Published July 12, 2012
We’ve all done it: walked into a store with a short shopping list and left with arms full of bags spilling over.
Whether it’s the items retailers strategically place at the check-out counter or a buy-one-get-one deal that was too good to pass up, very few shoppers have the level of impulse control required to purchase only the items we need.
According to the 2012 Shopper Engagement Study by Popai, a trade association for the marketing at retail industry, the in-store decision rate for shoppers climbed to 76%, up from 70% in 1995. Not surprisingly, more than half of all people surveyed-- 57%-- often spend more than planned.
Grocery stores are one of the main places people overspend, with appealing food and beverage aisles that lure in even the most budget-conscious shoppers. "People will definitely be impulsive when they get to a food aisle that speaks to them, and they will end up buying more," says Susan Shapiro Barash, author of You're Grounded Forever, But First Let's Go Shopping. "The rationale is that it 'looks good.' Food is another form of beauty; this is what culture and advertising has taught us. You may go in for the staples like milk and eggs, but then you're also going to purchase something that's pleasing to you, that satisfies an urge." She adds that items presented in attractive packaging that tells a story are perceived as having a higher value.
The weak economic recovery has left many shoppers struggling to make ends meet and forced to cut back their discretionary spending at clothing and high-end luxury retailers. However, these reductions are to grocery stores’ advantage. According to Shapiro Barash, people think: “If I can't get that designer bag, then I'm going to get that designer cheese. There's something subconscious about it, but it's a language that we know. We satisfy ourselves through shopping. If you can't afford to buy a new dress, then you're going to reward yourself at the grocery store or buy some gourmet cookies at the bakery next to that boutique you really want to shop in."
Simple steps like shopping alone and on a full stomach can ward off in-store spending decisions, but to really make a shift in buying methodology, consumers need a new mindset.
"In the diet world, they always say you need impulse control and behavior modification if you're trying to lose weight, but in personal finance, if you're spending too much money, they say education is what's lacking. But it's not that people don't know they need to spend less, they just need to modify their habits," says Karen Carlson, director of Education for InCharge Debt Solutions. "Impulse control is just as important when it comes to money"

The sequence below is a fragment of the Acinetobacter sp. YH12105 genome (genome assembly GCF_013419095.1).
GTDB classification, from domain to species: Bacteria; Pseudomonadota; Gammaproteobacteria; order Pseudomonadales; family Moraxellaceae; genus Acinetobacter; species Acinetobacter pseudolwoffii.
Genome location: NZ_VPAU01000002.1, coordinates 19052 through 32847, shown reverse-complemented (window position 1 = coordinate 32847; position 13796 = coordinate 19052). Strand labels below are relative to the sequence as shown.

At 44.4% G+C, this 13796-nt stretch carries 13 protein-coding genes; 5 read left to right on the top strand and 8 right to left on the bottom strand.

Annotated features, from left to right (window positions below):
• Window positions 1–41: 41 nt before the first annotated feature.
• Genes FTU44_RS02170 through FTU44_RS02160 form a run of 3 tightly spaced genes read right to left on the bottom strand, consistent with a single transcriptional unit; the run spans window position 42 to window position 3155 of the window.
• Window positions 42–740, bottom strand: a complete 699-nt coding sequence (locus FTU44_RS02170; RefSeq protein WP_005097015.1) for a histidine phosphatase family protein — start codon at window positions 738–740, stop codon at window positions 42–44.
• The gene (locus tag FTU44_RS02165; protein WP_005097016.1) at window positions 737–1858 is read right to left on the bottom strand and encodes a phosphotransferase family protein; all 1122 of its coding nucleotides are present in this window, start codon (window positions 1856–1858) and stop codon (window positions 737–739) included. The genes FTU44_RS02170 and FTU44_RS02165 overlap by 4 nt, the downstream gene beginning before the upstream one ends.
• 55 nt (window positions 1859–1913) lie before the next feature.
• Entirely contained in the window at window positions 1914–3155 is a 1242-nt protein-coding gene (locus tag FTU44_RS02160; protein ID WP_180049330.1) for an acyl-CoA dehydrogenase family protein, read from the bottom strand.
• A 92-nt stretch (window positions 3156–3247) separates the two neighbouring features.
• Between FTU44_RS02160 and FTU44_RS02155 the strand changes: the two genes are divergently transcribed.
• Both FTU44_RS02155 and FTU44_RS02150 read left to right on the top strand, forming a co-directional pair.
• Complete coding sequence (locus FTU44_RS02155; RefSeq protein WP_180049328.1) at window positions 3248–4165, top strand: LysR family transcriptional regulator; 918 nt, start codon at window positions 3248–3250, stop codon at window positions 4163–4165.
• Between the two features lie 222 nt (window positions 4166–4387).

Carlson says that many people have "lost faith" in older financial wisdoms like "buy a house," or "invest in the stock market" because of the volatility of the economy, and this has resulted in fewer Americans "staying the course" for long-term savings.
The world seems more impulsive now, which drives people to be impulsive with their own spending and saving habits, she says. "You can get pleasure from being financially responsible, but it's a different kind of pleasure than the one you get when you're impulse buying. People are naturally pleasure-seeking, and with all the economic pressure right now, they're looking for those good feelings wherever they can get them."
Here are five expert tips for sticking to a list and getting out of the grocery store without going broke:
Plan your meals. "If you know exactly what you're going to prepare and serve at each meal, there won't be room for unnecessary add-ons," says Carlson. "Have your meals written out so you'll know what you need and how much you need."
Take your list with you, and mark off each item as you put it in your cart. A lot of us may make a list, but few of us remember to take it with us and check off each item as we go. "Having that in front of you can make all the difference," says Carlson.
Do an inventory before you go shopping. Many of the items we purchase at grocery stores are items we think we might need, according to Carlson. "If you know what you have before you go there's no danger of buying duplicates."
Check past bills. Look at grocery bills from the last two weeks and analyze your spending, recommends Shapiro Barash. "Unless you can look and see and say, 'Woah, the last two weekends I bought double what I expected,' then you're going to continue repeating the pattern.
Only use cash. "Use cash when you're shopping and don't take more than you need to cover what's on your list," says Carlson. "Don't even bring a debit card or credit card with you so you won't be tempted."